Of “Here”, Chris Ware, and transcendence in the graphic novel.

There are numerous developments that have traversed my inbox this week, so it was a bit of a debate with myself as to whether I would blog about technology or a new graphic novel that is hit the streets this week. Moved by my artistic side, I decided to comment on a glowing review, by none other than Chris Ware, of the graphic novel Here. The “game-changing” graphic novel is the work of artist, illustrator and apparent bass player Richard McGuire.

According to Ware’s review which appeared in the guardian, the idea for the book originated with a short story in the pages of RAW in 1989.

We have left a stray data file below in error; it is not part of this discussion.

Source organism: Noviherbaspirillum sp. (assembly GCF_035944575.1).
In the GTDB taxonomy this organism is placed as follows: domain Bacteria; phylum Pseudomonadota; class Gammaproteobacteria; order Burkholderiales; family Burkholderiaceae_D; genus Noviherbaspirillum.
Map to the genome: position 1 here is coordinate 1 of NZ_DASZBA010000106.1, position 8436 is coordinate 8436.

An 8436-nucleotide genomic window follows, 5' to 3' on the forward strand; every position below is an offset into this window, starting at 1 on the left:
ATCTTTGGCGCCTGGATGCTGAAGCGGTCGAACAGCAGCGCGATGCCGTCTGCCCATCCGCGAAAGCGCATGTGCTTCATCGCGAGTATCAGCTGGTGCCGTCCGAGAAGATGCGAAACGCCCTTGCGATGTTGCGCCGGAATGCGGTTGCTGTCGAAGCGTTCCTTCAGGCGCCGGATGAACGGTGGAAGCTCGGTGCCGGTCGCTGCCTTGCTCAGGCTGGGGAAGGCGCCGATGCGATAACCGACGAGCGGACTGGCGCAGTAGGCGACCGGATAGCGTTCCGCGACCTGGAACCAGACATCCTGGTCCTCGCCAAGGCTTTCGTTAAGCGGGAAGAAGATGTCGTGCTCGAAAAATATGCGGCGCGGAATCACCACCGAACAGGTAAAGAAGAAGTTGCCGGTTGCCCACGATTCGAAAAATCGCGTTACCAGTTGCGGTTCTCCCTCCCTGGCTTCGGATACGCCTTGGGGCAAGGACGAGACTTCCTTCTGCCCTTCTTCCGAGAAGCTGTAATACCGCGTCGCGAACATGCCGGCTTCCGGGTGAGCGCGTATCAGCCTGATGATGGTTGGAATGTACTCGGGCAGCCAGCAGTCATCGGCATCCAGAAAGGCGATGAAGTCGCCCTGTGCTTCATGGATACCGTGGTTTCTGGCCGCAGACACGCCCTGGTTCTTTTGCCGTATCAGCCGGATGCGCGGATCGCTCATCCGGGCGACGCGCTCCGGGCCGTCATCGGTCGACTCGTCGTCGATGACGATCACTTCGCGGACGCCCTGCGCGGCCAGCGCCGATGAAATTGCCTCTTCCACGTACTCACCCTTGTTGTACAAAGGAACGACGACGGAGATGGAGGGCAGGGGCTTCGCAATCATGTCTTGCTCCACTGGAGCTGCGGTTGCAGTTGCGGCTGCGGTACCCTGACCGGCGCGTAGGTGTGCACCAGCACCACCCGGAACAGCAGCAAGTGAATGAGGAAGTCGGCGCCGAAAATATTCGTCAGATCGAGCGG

“Across six black-and-white pages, it simply pictured the corner of a room from a fixed viewpoint, projecting a parade of moments, holidays, people, animals, biology, geology – everything, it seems, that defines and lends human life meaning – on to windows of space labelled by year (1971, 1957, 1999, 100,097BC). Birthdays, deaths, dinosaurs. In 36 panels, the universe.”

After putting down the magazine, Ware says, “It was the first time I had had my mind blown.” In other words, in those few short pages, in what was for all intents and purposes a comic, the author was able to transcend time and space by evoking the thought of the reader to probe deeper into their own existence. Ware continues,